If you prefer the look of apps that use a Dark Theme, Windows comes with one that’s almost complete but isn’t 100%. If you’re okay living that close to the edge, you can enable it now.

You can either download the registry entry and merge it, or make the edit yourself.

Before you start, review this guide if you’re unfamiliar with editing the Windows registry.

windows-10-dark-theme01

To make the edit yourself:

  1. Open the registry editor and navigate to: HKEY_LOCAL_MACHINE\SOFTWARE\Microsoft\Windows\CurrentVersion\Themes
  2. Create a new key named Personalize
  3. Within the key, create a new DWORD (32-bit) value named AppsUseLightTheme with a value of 0windows-10-dark-theme02
  4. Navigate to:
    HKEY_CURRENT_USER\SOFTWARE\Microsoft\Windows\CurrentVersion\Themes
  5. If it doesn’t already exist, create a new key named Personalize
  6. Create the same DWORD (32-bit) value named AppsUseLightTheme with a value of 0
  7. Sign out of Windows and sign back in

To switch back to the light theme, delete the registry entries and sign out and back in. If you’d like to enable this for multiple users, sign in as that user and make the same change under HKCU (read more about the registry root keys.)

Want to customize Windows 10 further? See this tip and others like it here: Unlock secret settings in Windows 10

Hi, I’m Tim

Over the years, Rich has taught me a lot about computing and he still does. It’s been years since you read mintywhite Windows Guides (same for me.) I miss the community, free software and books etc.

I’d like to share what I’ve learned.

I’m not planning to write much about Windows but, if you use Windows, I’ll have you covered. I’ve set up a lab environment ready to get your home computing into the 21st century. Here’s what I’ll cover:

  • Home network equipment installation
    • Security (VPN, Proxies, secure gateways, firewalls, CDN etc.)
    • Reduce latency “at the last mile” — great for competitive gaming, video conferencing, live streaming etc.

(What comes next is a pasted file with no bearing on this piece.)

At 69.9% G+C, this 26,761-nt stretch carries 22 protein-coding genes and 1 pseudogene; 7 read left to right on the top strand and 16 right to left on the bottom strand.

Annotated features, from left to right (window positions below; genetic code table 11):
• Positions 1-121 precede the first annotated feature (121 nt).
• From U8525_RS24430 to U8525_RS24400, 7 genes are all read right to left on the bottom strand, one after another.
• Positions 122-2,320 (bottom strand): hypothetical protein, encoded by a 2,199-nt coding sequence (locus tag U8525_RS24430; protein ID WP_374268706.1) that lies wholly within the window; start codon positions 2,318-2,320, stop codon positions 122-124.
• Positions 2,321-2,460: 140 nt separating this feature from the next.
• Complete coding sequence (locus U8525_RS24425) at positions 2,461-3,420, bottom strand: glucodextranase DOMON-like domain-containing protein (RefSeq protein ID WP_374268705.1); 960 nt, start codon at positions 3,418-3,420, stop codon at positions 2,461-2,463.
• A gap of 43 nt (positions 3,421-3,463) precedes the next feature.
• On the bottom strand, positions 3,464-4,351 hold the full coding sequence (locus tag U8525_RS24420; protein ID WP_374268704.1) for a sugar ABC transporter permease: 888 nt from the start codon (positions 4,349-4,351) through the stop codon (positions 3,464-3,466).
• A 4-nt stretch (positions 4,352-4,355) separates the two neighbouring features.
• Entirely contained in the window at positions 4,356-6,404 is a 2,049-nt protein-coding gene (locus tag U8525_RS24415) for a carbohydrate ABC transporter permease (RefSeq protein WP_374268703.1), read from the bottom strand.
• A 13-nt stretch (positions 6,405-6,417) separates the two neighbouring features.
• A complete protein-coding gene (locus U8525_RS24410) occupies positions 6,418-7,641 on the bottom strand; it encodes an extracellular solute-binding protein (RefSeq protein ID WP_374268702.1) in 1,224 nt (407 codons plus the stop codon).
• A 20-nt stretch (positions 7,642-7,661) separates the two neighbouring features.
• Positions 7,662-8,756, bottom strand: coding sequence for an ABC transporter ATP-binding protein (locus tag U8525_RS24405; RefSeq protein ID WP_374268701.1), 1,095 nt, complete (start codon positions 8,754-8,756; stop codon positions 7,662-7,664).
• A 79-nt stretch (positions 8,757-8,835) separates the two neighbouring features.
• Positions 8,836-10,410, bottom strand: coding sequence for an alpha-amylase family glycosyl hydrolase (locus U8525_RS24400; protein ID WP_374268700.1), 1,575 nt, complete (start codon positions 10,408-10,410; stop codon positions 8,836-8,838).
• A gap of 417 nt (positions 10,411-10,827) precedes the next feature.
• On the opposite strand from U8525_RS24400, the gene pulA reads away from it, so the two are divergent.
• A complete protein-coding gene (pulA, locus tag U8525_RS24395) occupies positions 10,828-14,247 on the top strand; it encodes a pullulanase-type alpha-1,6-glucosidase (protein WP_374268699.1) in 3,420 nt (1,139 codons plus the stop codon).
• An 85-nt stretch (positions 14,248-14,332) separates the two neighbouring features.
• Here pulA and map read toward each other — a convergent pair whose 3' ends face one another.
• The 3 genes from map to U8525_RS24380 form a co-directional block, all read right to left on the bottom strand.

• 10 Gb compatible Ethernet installation
  • Home entertainment stack: NAS, media server, media providers, media players, sharing your media – great for movie, music, and spoken word collectors
  • Build your own home private cloud and integrate with public cloud
  • 2020 spec gaming PC build and configuration
  • 2020 spec NAS build and configuration
  • Capture and build telemetry dashboards and run analytics for servers, networks etc.
  • Home automation hardware installation and configuration

If you’re interested in learning more and contributing to the above, email me at tim@mintywhite.com

Take care and stay safe.

In this post, Ajinkya from DevsJournal shares details on what different CPU priority settings in Windows mean.

Users are often curious about optimizing the speed of their PCs to personally match their needs. Is it possible? The short answer is yes! But it can be done to a certain limit. Exceeding the predetermined performance threshold of the PC can potentially crash all running programs.

In every Windows version, the apps run on a normal priority level with a defined speed to deliver the user a smooth processing speed for all applications. This means the execution of the processes will be considered normal, and the CPU performs at its usual speed. Modern windows allegedly share your personal computer’s CPU resources between running apps. The higher the priority level to prefer foreground applications, the more resources are allocated to the user processes.

There are essentially six priority levels available to processes in Windows:

Read more…

I have recently tried to update to the Windows 10 Creators Update on a few of my computers. Two of them kept failing, stating “we couldn’t update the system reserved partition”:


Read more…

Some nasty ransomware—WannaCry—is making its way around vulnerable windows machines today.

If you’re reading this, update all of your Windows PCs now. If you have automatic updates turned on, you should be secure; however, Microsoft only recently patched this vulnerability so it doesn’t hurt to check.

How to update Windows

What you need to know about the WannaCry ransomware

In this guest post, Abby Perkins from Software Providers shares her insight into what’s coming with Windows 10 and how it will function for users of desktops, laptops, and mobile devices.

Microsoft is a large company (the sixth biggest in the world by market cap), and its customer base reflects the company’s size. Unlike Apple’s customers, Microsoft’s tend to display less brand loyalty across products. The product that unifies all of Microsoft is the Windows operating system. Microsoft’s challenge with the upcoming release of Windows 10 is holding its large family of customers together. Here is how the tech giant plans on meeting everyone’s demands.

One operating system for all devices

Windows 10 will be designed to run on all devices. Microsoft believes its operating system is simple enough to run on the most basic smartphone yet sophisticated enough to keep businesses’ most demanding servers running smoothly. It has also designed the newest version of Windows to run on every size screen, from 4 inches to 80 inches.

Read more…